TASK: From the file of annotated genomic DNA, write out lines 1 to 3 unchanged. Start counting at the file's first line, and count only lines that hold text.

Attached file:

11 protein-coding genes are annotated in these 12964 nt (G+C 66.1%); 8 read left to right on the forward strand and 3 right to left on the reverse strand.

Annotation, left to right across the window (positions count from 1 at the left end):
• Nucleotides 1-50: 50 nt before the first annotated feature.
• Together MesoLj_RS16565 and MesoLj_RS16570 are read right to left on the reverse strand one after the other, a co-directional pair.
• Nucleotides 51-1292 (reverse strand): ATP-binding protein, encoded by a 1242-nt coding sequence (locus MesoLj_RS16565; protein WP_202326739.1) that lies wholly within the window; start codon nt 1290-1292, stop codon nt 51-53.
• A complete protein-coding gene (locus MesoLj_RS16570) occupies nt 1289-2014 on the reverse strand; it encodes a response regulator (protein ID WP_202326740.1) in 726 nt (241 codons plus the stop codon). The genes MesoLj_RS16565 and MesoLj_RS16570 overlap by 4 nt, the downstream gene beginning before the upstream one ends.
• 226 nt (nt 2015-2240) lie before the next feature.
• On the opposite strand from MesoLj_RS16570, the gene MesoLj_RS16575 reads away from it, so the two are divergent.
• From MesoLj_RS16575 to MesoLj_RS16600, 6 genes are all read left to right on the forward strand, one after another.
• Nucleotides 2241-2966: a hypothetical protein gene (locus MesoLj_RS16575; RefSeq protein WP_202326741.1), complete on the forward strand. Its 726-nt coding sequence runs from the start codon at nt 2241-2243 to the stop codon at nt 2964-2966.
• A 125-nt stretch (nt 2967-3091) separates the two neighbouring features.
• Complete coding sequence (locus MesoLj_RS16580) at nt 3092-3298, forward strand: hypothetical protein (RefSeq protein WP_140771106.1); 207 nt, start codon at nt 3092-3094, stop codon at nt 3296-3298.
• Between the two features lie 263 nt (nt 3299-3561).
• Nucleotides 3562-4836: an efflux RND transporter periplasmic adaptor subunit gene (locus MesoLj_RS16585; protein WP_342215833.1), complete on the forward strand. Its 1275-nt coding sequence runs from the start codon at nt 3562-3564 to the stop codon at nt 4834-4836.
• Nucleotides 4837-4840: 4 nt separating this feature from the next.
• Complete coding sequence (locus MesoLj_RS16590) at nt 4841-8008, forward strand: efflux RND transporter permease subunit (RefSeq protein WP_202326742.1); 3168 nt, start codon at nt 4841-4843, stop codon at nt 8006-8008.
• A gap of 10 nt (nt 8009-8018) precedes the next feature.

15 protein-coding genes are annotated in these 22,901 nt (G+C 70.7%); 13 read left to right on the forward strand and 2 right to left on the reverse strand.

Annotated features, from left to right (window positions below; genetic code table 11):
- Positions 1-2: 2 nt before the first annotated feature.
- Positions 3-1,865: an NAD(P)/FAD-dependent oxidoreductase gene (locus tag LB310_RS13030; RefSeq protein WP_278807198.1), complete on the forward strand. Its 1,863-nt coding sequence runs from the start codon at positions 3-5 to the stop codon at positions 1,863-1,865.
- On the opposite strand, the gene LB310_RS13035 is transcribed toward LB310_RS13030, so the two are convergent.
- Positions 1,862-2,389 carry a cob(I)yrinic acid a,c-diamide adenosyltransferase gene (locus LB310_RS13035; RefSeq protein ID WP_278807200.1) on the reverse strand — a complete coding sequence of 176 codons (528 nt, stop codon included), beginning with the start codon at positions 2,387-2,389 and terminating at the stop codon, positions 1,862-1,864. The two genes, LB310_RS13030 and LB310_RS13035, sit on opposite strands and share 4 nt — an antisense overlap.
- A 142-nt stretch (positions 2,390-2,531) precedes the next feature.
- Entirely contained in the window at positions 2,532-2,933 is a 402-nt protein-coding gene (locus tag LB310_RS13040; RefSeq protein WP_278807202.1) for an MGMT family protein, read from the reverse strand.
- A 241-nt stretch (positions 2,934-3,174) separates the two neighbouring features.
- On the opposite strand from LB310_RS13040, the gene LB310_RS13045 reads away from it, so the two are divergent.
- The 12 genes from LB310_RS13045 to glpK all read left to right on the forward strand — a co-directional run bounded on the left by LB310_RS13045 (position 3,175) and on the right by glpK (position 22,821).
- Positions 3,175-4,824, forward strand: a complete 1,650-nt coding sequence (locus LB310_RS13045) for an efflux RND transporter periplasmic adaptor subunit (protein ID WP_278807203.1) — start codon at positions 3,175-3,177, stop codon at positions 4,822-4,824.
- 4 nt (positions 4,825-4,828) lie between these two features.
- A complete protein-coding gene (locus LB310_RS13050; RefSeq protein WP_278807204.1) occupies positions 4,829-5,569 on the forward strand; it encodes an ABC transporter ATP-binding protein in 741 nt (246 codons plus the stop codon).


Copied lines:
11 protein-coding genes are annotated in these 12964 nt (G+C 66.1%); 8 read left to right on the forward strand and 3 right to left on the reverse strand.

Annotation, left to right across the window (positions count from 1 at the left end):
• Nucleotides 1-50: 50 nt before the first annotated feature.